What is an HDD?
An HDD is a data storage device that lives inside the computer. It has spinning disks inside where data is stored magnetically. The HDD has an arm with several “heads” (transducers) that read and write data on the disk. It is similar to how a turntable record player works, with an LP record (hard disk) and a needle on an arm (transducers). The arm moves the heads across the surface of the disk to access different data.
HDDs are considered a legacy technology, meaning they’ve been around longer than SSDs. In general, they are lower in cost and are practical for storing years of photos and videos or business files. They are available in two common form factors: 2.5 inch (commonly used in laptops) and 3.5 inch (desktop computers).
What is an SSD?
SSDs got their name—solid state—because they have no moving parts. In an SSD, all data is stored in integrated circuits. This difference from HDDs has a lot of implications, especially in size and performance. Without the need for a spinning disk, SSDs can go down to the shape and size of a stick of gum (what’s known as the M.2 form factor) or even as small as a postage stamp. Their capacity—or how much data they can hold—varies, making them flexible for smaller devices, such as slim laptops, convertibles, or 2 in 1s. And SSDs dramatically reduce access time since users don’t have to wait for platter rotation to start up.
SSDs are more expensive than HDDs per amount of storage (in gigabytes, or GB, and terabytes, or TB), but the gap is closing as SSD prices begin to drop.
SSD vs. HDD: Speed
What makes SSDs an increasingly popular choice is their speed. Across the board, SSDs outpace HDDs because they use electrical circuitry and have no physical moving parts. This leads to shorter wait times when you’re starting up and fewer delays when opening apps or doing heavy computing tasks. A typical SSD from Intel with a middle-of-the-road 512 GB capacity (Intel® SSD 760p Series) offers up to 10x faster read speeds and up to 20x faster write speeds than a midrange HDD (such as Seagate 2 TB Barracuda* 5400 RPM 128 MB Cache SATA* 6.0 Gb/s 2.5″ laptop internal hard drive ST2000LM015), which only offers data transfer speeds of up to 140 MB/s.
These faster speeds lead to performance benefits in several areas, such as when logging in and waiting for apps and services to start up, or when performing storage-intensive tasks such as copying a large file. With an HDD, performance slows significantly, while an SSD can continue to work on other tasks.
Speed is also influenced by the interface used in an SSD vs. hard drive that connects to the rest of the computer system when transferring data back and forth. You might have heard of these interfaces—SATA and PCI Express* (PCIe*). SATA is an older, slower, legacy technology, while PCIe is newer and faster. SSDs with PCIe* interfaces will typically be much, much faster than HDDs with SATA.
Although no one ever complains that their computer is too fast, there are times when an HDD can make sense. If you have terabytes of files that you want to store, HDDs are still a less expensive option, although that’s changing with increasingly lower SSD prices. Computer storage decisions can be simplified by thinking of data as either cold or hot. “Cold” data might include the years of photos you want to keep on your laptop but don’t look at every day and don’t need quick access to. HDDs can be an excellent, cost-effective choice for cold data. At the other end of the spectrum, if you’re a business running real-time transactions, editing videos and photos and need fast access to database files, video clips, or models, or even just running the operating system, that’s what we refer to as “hot” data. The fast performance of SSDs makes them an ideal choice for those efforts where speedy access to your data is what matters most.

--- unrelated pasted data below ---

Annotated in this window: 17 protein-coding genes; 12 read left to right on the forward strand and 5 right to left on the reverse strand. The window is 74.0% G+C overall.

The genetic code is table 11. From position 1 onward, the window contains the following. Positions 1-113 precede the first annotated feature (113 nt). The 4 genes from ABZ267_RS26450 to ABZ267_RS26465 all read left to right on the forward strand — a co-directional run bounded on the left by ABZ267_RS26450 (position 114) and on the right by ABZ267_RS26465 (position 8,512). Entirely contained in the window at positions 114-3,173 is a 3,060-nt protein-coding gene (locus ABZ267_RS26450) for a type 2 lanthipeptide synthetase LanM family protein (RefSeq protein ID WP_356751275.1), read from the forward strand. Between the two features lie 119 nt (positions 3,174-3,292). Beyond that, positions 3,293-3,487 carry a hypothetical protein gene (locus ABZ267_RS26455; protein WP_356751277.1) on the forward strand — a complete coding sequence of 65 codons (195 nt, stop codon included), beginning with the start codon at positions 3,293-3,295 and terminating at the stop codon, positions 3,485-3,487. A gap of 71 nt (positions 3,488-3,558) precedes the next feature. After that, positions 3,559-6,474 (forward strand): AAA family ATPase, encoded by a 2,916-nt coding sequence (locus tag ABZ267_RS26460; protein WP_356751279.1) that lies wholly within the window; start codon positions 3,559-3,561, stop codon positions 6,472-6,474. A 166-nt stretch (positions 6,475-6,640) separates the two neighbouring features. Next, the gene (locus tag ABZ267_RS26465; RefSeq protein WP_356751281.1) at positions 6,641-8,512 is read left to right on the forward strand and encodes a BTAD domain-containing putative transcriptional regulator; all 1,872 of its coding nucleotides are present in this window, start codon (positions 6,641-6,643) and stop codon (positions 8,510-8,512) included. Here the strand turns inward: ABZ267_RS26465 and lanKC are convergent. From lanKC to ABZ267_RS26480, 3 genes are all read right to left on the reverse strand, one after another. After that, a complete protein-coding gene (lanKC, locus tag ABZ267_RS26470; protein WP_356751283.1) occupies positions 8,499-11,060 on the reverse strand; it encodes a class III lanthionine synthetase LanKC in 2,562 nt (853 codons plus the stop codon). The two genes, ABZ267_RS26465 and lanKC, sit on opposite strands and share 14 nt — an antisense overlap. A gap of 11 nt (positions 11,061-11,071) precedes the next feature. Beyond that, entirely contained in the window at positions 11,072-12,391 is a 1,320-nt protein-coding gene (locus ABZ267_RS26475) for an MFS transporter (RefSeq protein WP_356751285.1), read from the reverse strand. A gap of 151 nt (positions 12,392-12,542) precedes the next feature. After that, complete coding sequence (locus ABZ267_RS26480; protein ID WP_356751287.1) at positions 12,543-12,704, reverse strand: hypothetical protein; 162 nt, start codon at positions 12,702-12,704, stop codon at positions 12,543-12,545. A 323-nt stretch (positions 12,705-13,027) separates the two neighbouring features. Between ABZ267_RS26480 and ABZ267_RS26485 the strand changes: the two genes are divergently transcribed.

Head-to-head comparison: SSD vs. HDD
When it comes to capacity, SSDs for computers are available in 120 GB to 4 TB capacities, whereas HDDs can go anywhere from 250 GB to 14 TB. When measuring cost per capacity, HDDs come out on top, but as SSDs drop in price, this will become less of a differentiator for HDDs.
Reliability is defined as whether data is stored as intended, in an uncorrupted state. SSDs in general are more reliable than HDDs, which again is a function of having no moving parts. That’s because without movement, SSDs aren’t affected by vibration or related thermal issues.
SSDs commonly use less power and result in longer battery life because data access is much faster and the device is idle more often. With their spinning disks, HDDs require more power when they start up than SSDs.
The gaming experience: SSD vs. HDD
Gamers need a computer drive that accesses data quickly, which makes SSDs optimal for the best gaming experience. Video games contain enormous amounts of assets, such as high-resolution textures, models, audio, and more—up to 100 GB of data, in some cases. These requirements make speed and capacity paramount. A game that that takes two to three minutes to load on an HDD takes well under a minute on an SSD. And the initial load is not the only time a game needs to access stored data. Data is needed whenever the player enters a new level, scene, or mission. Long load times can disrupt the game and fast load times protect the sense of immersion that you want when in the middle of your game. If you need help choosing the right SSD for your gaming needs, read about the best SSD for gaming.
Data is the center of so much that we do. When choosing between an SSD or an HDD, there are numerous considerations beyond storage capacity and cost. Reliability, speed, noise, and power usage all come into play, affecting your overall experience. When you identify the type of data that you are working with and how and when you need to access it, you can compare a solid state drive vs. hard drive to find the solution that’s right for you.